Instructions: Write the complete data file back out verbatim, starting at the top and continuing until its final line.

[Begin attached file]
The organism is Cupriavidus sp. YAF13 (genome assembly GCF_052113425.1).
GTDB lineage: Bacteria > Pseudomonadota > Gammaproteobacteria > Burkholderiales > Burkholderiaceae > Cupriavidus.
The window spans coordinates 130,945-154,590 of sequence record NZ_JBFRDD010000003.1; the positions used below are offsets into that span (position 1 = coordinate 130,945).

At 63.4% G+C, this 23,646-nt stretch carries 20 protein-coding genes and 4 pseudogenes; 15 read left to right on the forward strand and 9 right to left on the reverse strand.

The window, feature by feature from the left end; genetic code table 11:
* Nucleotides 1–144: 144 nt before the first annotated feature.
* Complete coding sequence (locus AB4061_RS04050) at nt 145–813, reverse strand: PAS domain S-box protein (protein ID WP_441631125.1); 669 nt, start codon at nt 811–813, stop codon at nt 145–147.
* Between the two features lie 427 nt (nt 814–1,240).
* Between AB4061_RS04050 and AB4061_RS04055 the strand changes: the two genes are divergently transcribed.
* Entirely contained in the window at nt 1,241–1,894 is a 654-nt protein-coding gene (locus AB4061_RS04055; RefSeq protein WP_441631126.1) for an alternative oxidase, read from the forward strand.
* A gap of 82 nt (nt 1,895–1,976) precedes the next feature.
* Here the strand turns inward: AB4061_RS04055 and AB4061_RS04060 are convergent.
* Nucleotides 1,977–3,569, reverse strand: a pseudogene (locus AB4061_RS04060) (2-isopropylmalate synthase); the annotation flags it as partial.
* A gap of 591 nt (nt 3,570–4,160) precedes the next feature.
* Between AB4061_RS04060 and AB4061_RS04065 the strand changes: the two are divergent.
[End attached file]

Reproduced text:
The organism is Cupriavidus sp. YAF13 (genome assembly GCF_052113425.1).
GTDB lineage: Bacteria > Pseudomonadota > Gammaproteobacteria > Burkholderiales > Burkholderiaceae > Cupriavidus.
The window spans coordinates 130,945-154,590 of sequence record NZ_JBFRDD010000003.1; the positions used below are offsets into that span (position 1 = coordinate 130,945).

At 63.4% G+C, this 23,646-nt stretch carries 20 protein-coding genes and 4 pseudogenes; 15 read left to right on the forward strand and 9 right to left on the reverse strand.

The window, feature by feature from the left end; genetic code table 11:
* Nucleotides 1–144: 144 nt before the first annotated feature.
* Complete coding sequence (locus AB4061_RS04050) at nt 145–813, reverse strand: PAS domain S-box protein (protein ID WP_441631125.1); 669 nt, start codon at nt 811–813, stop codon at nt 145–147.
* Between the two features lie 427 nt (nt 814–1,240).
* Between AB4061_RS04050 and AB4061_RS04055 the strand changes: the two genes are divergently transcribed.
* Entirely contained in the window at nt 1,241–1,894 is a 654-nt protein-coding gene (locus AB4061_RS04055; RefSeq protein WP_441631126.1) for an alternative oxidase, read from the forward strand.
* A gap of 82 nt (nt 1,895–1,976) precedes the next feature.
* Here the strand turns inward: AB4061_RS04055 and AB4061_RS04060 are convergent.
* Nucleotides 1,977–3,569, reverse strand: a pseudogene (locus AB4061_RS04060) (2-isopropylmalate synthase); the annotation flags it as partial.
* A gap of 591 nt (nt 3,570–4,160) precedes the next feature.
* Between AB4061_RS04060 and AB4061_RS04065 the strand changes: the two are divergent.